Situs Helps Investor Prepare for Class A Office Property Acquisition
A New York-based real estate investor needed time-sensitive financial analysis and due diligence to be done on its acquisition of a Class A office building in Florida. The client approached Situs to perform pre-acquisition financial modeling, cash flow projections and a thorough analysis of property operations.
Situs provided enhanced client focus to better negotiate the deal terms by:
To learn more about the process Situs used to manage pre-acquisition due diligence, financial modeling, cash flow projections and equity valuation/ joint venture modeling for its client, click here.
read more: Situs.com
Basel Offers Wiggle Room to Keep Banks’ Funding Rule on Track
National banking regulators will get leeway in applying a new rule aimed at ensuring that lenders hold enough long-term funding, the global Basel Committee said on Friday.
The new rule is known as the net stable funding ratio, or NSFR, and the discretion is aimed at gaining national regulator support to ensure the regulation stays on track for next year.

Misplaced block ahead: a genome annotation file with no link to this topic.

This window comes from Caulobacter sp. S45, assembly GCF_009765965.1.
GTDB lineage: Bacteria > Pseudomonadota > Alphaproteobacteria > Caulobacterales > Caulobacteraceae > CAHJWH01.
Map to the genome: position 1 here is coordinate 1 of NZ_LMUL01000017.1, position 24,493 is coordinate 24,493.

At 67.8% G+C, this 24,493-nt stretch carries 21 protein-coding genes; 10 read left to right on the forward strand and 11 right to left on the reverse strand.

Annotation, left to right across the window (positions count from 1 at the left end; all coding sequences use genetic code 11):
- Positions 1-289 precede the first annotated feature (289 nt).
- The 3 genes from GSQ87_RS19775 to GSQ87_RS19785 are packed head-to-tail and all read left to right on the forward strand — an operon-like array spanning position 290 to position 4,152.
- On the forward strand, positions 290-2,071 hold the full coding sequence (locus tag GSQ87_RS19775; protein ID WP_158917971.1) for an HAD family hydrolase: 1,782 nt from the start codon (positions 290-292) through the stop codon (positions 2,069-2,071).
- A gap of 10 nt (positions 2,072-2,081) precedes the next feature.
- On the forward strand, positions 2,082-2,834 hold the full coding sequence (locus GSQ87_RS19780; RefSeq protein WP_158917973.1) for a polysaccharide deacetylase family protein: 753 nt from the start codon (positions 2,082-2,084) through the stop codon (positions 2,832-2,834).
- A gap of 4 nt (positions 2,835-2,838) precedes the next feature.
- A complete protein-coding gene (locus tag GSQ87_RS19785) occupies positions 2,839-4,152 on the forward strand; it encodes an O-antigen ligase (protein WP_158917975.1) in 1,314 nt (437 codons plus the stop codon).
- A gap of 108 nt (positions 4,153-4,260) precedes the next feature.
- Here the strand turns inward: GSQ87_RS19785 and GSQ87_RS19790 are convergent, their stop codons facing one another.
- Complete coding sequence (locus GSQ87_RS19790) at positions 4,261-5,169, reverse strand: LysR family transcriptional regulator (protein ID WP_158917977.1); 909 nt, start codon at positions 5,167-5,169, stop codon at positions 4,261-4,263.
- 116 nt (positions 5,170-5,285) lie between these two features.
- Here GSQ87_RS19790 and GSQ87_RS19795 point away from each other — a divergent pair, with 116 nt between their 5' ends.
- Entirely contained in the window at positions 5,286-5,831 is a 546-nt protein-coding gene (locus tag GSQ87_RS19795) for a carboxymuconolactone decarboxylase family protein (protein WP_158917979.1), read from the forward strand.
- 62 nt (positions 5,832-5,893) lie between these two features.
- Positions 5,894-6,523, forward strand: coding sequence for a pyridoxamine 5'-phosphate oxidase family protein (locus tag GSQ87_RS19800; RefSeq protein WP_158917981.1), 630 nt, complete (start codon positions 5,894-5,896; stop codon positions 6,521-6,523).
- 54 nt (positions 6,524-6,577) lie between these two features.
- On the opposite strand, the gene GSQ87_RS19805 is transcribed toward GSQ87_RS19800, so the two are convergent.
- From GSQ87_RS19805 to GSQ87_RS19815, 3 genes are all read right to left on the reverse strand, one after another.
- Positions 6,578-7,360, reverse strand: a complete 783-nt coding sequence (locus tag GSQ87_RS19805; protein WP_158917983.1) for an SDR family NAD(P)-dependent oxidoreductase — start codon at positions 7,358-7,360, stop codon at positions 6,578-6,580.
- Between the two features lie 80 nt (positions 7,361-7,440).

“This should facilitate the implementation of the NSFR, which is expected to begin on 1 January 2018,” Basel said in a statement following a two-day meeting.
Banks say the rule unduly penalised them in the way derivatives liabilities are treated when calculating the ratio.
The committee has agreed to allow member countries to apply a much lighter treatment for derivatives liabilities, Basel said.
read more: Reuters
Commerzbank, Other Banks Join UBS and IBM Trade Finance Blockchain
Commerzbank AG, Bank of Montreal, Erste Group Bank AG and CaixaBank SA have joined an initiative launched by UBS Group AG and IBM Corp aimed at building blockchain-based technology to support trade finance transactions.
The platform called Batavia would help banks and their clients automate the trade finance process, which remains highly manual and paper-based, the participating companies said on Wednesday.
In trade finance, banks provide funding and other services to importers and exporters to facilitate commerce.
Among other things,Batavia will allow parties to track a transaction from when a shipment leaves a port to when it reaches its destination.
Blockchain, which was first developed to power cryptocurrency bitcoin, is a shared ledger of data that is maintained by computers, rather than a central authority. Over the past few years, banks have been investing millions of dollars in adapting the technology to run some of their data heavy and complex processes.